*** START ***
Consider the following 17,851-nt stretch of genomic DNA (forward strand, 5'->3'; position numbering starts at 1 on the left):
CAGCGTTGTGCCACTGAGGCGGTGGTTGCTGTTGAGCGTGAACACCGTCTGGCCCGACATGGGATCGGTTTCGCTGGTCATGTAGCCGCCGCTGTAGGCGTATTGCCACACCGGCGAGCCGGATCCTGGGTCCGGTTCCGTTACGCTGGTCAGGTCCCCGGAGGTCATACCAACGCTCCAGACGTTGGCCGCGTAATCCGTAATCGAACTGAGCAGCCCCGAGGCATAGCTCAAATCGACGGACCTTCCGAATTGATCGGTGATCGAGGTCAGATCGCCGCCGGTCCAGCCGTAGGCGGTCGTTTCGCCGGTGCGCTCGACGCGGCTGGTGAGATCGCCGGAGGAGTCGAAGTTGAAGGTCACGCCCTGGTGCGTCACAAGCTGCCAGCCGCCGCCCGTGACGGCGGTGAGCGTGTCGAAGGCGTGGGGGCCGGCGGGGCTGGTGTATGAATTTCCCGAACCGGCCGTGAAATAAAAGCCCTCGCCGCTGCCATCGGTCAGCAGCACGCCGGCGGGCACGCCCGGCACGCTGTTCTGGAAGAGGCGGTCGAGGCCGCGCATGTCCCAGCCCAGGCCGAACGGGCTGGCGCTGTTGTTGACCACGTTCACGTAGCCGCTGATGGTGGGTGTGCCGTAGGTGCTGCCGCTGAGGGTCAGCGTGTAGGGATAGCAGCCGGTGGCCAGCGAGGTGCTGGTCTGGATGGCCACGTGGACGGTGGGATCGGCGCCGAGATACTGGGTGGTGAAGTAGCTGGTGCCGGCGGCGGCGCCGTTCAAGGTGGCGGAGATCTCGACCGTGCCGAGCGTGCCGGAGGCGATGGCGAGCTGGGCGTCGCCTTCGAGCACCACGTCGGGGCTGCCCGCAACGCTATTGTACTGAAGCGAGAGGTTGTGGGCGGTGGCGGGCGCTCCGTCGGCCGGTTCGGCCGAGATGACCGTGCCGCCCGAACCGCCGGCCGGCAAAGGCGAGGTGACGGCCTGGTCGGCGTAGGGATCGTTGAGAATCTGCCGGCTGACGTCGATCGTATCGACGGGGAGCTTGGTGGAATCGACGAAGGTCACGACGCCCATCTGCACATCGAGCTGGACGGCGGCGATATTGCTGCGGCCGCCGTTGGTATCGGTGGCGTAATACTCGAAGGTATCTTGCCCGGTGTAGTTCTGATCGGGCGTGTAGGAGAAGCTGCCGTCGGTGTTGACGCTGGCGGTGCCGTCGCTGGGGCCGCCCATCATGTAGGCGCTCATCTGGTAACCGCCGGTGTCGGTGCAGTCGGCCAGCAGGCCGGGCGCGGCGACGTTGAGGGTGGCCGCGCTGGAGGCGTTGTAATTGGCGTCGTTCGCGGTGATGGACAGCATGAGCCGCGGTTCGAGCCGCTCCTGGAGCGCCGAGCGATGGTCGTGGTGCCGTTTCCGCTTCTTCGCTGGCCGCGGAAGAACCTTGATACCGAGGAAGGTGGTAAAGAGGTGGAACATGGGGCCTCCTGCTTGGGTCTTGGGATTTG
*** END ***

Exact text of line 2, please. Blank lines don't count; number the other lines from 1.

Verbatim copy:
CAGCGTTGTGCCACTGAGGCGGTGGTTGCTGTTGAGCGTGAACACCGTCTGGCCCGACATGGGATCGGTTTCGCTGGTCATGTAGCCGCCGCTGTAGGCGTATTGCCACACCGGCGAGCCGGATCCTGGGTCCGGTTCCGTTACGCTGGTCAGGTCCCCGGAGGTCATACCAACGCTCCAGACGTTGGCCGCGTAATCCGTAATCGAACTGAGCAGCCCCGAGGCATAGCTCAAATCGACGGACCTTCCGAATTGATCGGTGATCGAGGTCAGATCGCCGCCGGTCCAGCCGTAGGCGGTCGTTTCGCCGGTGCGCTCGACGCGGCTGGTGAGATCGCCGGAGGAGTCGAAGTTGAAGGTCACGCCCTGGTGCGTCACAAGCTGCCAGCCGCCGCCCGTGACGGCGGTGAGCGTGTCGAAGGCGTGGGGGCCGGCGGGGCTGGTGTATGAATTTCCCGAACCGGCCGTGAAATAAAAGCCCTCGCCGCTGCCATCGGTCAGCAGCACGCCGGCGGGCACGCCCGGCACGCTGTTCTGGAAGAGGCGGTCGAGGCCGCGCATGTCCCAGCCCAGGCCGAACGGGCTGGCGCTGTTGTTGACCACGTTCACGTAGCCGCTGATGGTGGGTGTGCCGTAGGTGCTGCCGCTGAGGGTCAGCGTGTAGGGATAGCAGCCGGTGGCCAGCGAGGTGCTGGTCTGGATGGCCACGTGGACGGTGGGATCGGCGCCGAGATACTGGGTGGTGAAGTAGCTGGTGCCGGCGGCGGCGCCGTTCAAGGTGGCGGAGATCTCGACCGTGCCGAGCGTGCCGGAGGCGATGGCGAGCTGGGCGTCGCCTTCGAGCACCACGTCGGGGCTGCCCGCAACGCTATTGTACTGAAGCGAGAGGTTGTGGGCGGTGGCGGGCGCTCCGTCGGCCGGTTCGGCCGAGATGACCGTGCCGCCCGAACCGCCGGCCGGCAAAGGCGAGGTGACGGCCTGGTCGGCGTAGGGATCGTTGAGAATCTGCCGGCTGACGTCGATCGTATCGACGGGGAGCTTGGTGGAATCGACGAAGGTCACGACGCCCATCTGCACATCGAGCTGGACGGCGGCGATATTGCTGCGGCCGCCGTTGGTATCGGTGGCGTAATACTCGAAGGTATCTTGCCCGGTGTAGTTCTGATCGGGCGTGTAGGAGAAGCTGCCGTCGGTGTTGACGCTGGCGGTGCCGTCGCTGGGGCCGCCCATCATGTAGGCGCTCATCTGGTAACCGCCGGTGTCGGTGCAGTCGGCCAGCAGGCCGGGCGCGGCGACGTTGAGGGTGGCCGCGCTGGAGGCGTTGTAATTGGCGTCGTTCGCGGTGATGGACAGCATGAGCCGCGGTTCGAGCCGCTCCTGGAGCGCCGAGCGATGGTCGTGGTGCCGTTTCCGCTTCTTCGCTGGCCGCGGAAGAACCTTGATACCGAGGAAGGTGGTAAAGAGGTGGAACATGGGGCCTCCTGCTTGGGTCTTGGGATTTG